Monday, April 19, 2010

Co. / Company

I've been meaning to check out Company for some time now- a relatively new Neapolitan-style pizzeria in Chelsea founded by esteemed baker Jim Lahey. I used to live in Hell's Kitchen, just a few blocks from Jim's first foray into Manhattan baking, The Sullivan Street Bakery (initially founded on Sullivan St. in Soho), which features a selection of thin Roman-style pizzas served at room temp.

(courtesy of The District Domestic)

Since moving out of the neighborhood to a more distant Brooklyn, making it out to Co. became more difficult than a stroll down 9th Ave. Excuses aside, it was time to check what all the fuss was about.

Unless you're seeking the place out, it can be easy to miss. Located on the corner of a strip mall-esque building, Co. almost looks more like some sort of domestic boutique than a pizzeria.

(courtesy of NY Daily News)

Once inside... well, I'm not even sure exactly how to describe the vibe. It's like some sort of post-industrial chic communal layout that felt cold and seems befitting the Chelsea neighborhood. The service was great and the waiter was very knowledgeable on each of the pies on the menu. As per usual, I ordered the Margherita.

Initial thoughts: a bit small, none too generous on the basil, but overall a pretty beautiful pie, ammiright? The mootz was perfectly salty and the sauce is light and creamy, almost like a vodka sauce or something.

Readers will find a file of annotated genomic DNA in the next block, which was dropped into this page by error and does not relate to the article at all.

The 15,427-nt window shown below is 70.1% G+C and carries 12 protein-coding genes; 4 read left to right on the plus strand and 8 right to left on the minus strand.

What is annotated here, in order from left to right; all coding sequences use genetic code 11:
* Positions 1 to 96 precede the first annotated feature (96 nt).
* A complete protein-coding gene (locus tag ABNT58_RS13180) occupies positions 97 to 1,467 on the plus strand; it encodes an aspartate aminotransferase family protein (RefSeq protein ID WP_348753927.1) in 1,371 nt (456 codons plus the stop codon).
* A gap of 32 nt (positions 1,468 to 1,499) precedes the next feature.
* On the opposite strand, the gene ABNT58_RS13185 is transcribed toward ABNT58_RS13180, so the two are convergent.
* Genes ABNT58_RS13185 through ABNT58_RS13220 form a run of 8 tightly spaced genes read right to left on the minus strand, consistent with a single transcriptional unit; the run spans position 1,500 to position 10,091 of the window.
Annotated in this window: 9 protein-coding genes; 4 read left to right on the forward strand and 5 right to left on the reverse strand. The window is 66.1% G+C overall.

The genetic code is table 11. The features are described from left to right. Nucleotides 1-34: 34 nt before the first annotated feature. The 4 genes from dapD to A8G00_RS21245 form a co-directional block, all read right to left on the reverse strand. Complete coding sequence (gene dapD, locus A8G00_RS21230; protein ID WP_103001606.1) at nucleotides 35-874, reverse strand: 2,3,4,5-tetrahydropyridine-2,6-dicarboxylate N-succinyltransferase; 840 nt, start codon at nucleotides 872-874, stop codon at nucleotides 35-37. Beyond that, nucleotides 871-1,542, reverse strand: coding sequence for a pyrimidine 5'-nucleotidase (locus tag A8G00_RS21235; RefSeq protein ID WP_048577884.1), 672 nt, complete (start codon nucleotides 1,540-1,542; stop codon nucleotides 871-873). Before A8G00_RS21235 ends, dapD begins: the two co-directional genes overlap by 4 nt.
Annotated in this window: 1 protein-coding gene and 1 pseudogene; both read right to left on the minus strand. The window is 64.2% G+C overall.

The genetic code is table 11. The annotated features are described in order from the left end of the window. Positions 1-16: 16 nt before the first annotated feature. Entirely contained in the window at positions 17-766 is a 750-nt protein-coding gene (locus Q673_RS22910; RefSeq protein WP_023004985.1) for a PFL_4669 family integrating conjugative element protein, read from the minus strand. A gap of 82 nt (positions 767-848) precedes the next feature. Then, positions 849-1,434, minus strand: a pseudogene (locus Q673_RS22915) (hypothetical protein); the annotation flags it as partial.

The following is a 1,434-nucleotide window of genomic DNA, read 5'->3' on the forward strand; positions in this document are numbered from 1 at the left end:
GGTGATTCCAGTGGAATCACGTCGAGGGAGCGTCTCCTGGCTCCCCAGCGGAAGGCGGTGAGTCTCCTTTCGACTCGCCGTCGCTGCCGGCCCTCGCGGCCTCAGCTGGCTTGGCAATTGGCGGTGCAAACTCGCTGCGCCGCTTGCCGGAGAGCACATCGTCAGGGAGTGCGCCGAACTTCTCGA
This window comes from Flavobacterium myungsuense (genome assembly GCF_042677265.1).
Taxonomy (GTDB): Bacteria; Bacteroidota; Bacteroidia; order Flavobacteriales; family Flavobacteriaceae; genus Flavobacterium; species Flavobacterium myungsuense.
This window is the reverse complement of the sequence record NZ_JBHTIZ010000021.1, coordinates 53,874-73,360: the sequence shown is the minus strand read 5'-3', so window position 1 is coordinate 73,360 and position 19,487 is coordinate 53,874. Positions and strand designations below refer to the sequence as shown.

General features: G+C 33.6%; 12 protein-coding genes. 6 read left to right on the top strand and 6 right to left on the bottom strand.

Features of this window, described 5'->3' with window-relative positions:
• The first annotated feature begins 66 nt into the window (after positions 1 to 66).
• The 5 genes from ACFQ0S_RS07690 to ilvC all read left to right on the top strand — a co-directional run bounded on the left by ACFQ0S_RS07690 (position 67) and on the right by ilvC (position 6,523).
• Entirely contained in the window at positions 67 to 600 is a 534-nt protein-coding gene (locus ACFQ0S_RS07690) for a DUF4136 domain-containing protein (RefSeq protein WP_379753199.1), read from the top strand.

Now before I get into the crust, I have some 'splainin' to do. Lahey has been making buzz in the food and baking blogosphere (oh god, did I really just type that?) with his signature style of kneading- or should I say, not kneading. Jim has "created" a style of baking where he essentially lets his ingredients autolyse (fancy word for mixing flour and water and letting rest prior to kneading) for days until it has turned into a fully-proofed ball of dough.

Jim can't (and doesn't) take full credit for this technique- in fact, it's probably the oldest approach to making dough (and beer for that matter) in history. Considering bread was probably discovered by accidentally letting wet grains sit out until a wild strain of yeast floated by to leaven it, this "new" technique is, in a way, the oldest trick in the book.

That being said... I wasn't too impressed with the outcome. Does it make a decent, chewy cornicione? Sure. Is it among the best pizza crusts I've had? Not at all. Lahey and Co. boast a menu comprised of the basics (like my Margherita), as well as a few quirky ones with an infusion of Jim's personality, such as the Popeye (w/ spinach) and the Honshimeji & Guanciale (w/ quial egg). My friend ordered the "Ham & Cheese:"

Yowza, want some pizza with that prosciutto? Overall my experience at Company was fine- nothing more, nothing less. Would I liked to have seen the oven? Of course, but it's sadly hidden away. Some people may dig on Co., but me?

I'm lookin' for a pizzeria with some soul.


  1. It is disappointing to hear that for pizza coming from an acclaimed baker, the crust seems to be the weak point.
    Judging from the interesting (some might say unusual) topping combinations, I'm guessing 'Co.' is Lahey's vehicle for expressing the pent-up inner chef which has been stifled by dough all these years. It would explain the disparaging comments he has made about his own bakery pizza products in the past.

  2. Interesting insight FP, and it is disappointing that a pizzaiolo like Lahey with a background so absorbed in baking is proud of the crust on the pies he is serving.


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